December is now officially here and it has many winter weather lovers asking about our chances to see a snowy winter in North Carolina. To attempt to answer those questions, we first should start with the large scale weather pattern around the globe.
One of factors determining the type of winter we will see is La Niña - the opposite of El Niño. That is a phenomenon that can drive weather patterns all around the globe. We find evidence of a weak La Niña this year through cooler than average water temperatures near the equator in the Pacific Ocean.
Here in the United States, La Niña typically keeps the jet stream north of us for much of winter. That would result less rain chances and typically warmer than normal temperatures.
To dive a little deeper into the outlook though, we can examine similar winters to what is expected this year - the weak La Niña and a couple other weather patterns. Thanks to research from the National Weather Service in Wilmington and the State Climate Office, we identified several analog winters to this one: 1954-1955, 2000-2001, 2005-2006, 2008-2009, and 2011-2012.
Here's what we found for average temperature, rainfall, and snow those years:
As you can see, not every winter identified as an analog to the winter of 2017-2018 actually ended up drier and warmer than average. Those are just the conditions that are most likely to take place this winter.
Remember that even in a warmer than average winter, blasts of frigid Arctic air are certainly still possible. The State Climate Office reminds us of that as they also identified the winter of 1984-1985 as an analog to this winter. In January 1985, North Carolina experienced some of the coldest temperatures ever recorded in the state. Temperatures fell below 0 in many locations. Raleigh recorded a low of -9. Greensboro dropped to -8 and Charlotte to -5. The coldest location in the state was Grandfather Mountain at -32. Despite those frigid temperatures, the winter still ended up warmer than average.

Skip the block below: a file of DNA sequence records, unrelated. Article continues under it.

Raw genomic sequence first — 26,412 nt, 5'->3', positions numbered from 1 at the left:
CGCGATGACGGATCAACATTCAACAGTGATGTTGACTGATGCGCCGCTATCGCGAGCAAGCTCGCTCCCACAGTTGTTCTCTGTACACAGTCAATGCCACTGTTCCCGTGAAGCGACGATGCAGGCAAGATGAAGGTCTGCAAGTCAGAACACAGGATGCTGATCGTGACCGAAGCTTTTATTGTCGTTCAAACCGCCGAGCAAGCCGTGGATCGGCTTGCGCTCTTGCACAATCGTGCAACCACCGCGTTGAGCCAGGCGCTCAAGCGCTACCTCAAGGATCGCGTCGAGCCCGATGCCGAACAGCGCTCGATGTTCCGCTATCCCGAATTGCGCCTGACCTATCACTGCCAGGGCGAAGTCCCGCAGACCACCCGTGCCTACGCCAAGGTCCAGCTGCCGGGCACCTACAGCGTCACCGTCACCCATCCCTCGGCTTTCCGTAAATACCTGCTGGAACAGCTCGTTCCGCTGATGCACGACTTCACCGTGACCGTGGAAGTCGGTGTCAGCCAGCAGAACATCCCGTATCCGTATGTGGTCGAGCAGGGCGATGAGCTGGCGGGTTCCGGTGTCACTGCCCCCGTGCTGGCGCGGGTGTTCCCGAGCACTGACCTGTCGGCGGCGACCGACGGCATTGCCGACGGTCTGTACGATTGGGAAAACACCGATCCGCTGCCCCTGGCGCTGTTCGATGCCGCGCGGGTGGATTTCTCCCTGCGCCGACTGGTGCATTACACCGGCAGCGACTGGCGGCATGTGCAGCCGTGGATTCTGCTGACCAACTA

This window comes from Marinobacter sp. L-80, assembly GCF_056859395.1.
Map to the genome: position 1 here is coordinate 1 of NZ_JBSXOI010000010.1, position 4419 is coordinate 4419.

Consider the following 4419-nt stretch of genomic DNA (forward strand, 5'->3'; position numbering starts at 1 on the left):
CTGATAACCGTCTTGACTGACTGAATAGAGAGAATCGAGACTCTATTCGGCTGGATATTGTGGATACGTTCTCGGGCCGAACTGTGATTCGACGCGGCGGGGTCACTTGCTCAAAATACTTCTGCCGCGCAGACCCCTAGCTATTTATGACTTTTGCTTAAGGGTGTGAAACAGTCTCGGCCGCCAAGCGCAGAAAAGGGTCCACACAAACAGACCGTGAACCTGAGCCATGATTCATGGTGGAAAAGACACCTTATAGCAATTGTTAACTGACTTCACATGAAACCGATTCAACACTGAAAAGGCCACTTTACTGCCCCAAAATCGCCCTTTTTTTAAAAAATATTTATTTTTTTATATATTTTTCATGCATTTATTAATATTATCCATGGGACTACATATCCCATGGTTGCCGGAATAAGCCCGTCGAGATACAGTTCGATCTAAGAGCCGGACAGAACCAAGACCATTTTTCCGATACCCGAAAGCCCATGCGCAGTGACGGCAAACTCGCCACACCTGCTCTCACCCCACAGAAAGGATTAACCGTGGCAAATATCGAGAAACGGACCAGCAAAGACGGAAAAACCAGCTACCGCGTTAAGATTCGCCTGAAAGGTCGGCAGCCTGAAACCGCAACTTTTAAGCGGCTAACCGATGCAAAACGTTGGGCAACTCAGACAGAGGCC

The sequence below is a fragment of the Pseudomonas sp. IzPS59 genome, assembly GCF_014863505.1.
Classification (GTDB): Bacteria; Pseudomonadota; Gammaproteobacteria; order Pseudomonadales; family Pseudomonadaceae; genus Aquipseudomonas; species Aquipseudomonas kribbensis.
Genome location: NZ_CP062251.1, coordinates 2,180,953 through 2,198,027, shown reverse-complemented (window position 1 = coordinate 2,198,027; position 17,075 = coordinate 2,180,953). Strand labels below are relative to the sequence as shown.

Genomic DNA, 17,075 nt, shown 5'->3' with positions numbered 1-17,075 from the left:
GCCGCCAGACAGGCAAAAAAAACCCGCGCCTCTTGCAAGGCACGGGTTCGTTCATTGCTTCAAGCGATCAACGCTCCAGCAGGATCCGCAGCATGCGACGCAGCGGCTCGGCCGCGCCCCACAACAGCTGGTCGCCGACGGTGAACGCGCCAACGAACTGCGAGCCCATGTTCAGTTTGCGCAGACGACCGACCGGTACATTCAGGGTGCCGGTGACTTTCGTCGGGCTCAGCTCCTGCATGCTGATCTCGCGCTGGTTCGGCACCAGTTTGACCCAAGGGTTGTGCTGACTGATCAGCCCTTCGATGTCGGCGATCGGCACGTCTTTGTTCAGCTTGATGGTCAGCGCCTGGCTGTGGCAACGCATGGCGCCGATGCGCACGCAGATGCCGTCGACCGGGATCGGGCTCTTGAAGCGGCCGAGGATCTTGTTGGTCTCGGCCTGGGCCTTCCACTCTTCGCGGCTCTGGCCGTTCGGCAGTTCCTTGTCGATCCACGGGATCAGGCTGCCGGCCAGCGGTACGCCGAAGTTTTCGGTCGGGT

We should also note for snow lovers, the news here is not all that bad. A warmer than drier winter would suggest a lower chance for snow. However, snow has fallen in similar winters.
In reality, the science of meteorology just cannot accurately predict exactly how much snow may fall in any given winter for any specific location. Here in North Carolina, a snow forecast can be complicated by many issues. An accurate snowfall forecast typically cannot be made in this part of the country much more than three days in advance.
On a more concerning note for the winter, we are more confident about the drier part of the outlook. The season is starting with a moderate drought in central North Carolina and abnormally dry conditions in eastern portions of the state. These conditions may only worsen over the coming months. A drought in winter is typically not a big concern for agricultural interests since it is not growing season. However, water levels could drop and the drought could be an issue as growing season begins again in the spring.
Read more about the winter outlook for North Carolina: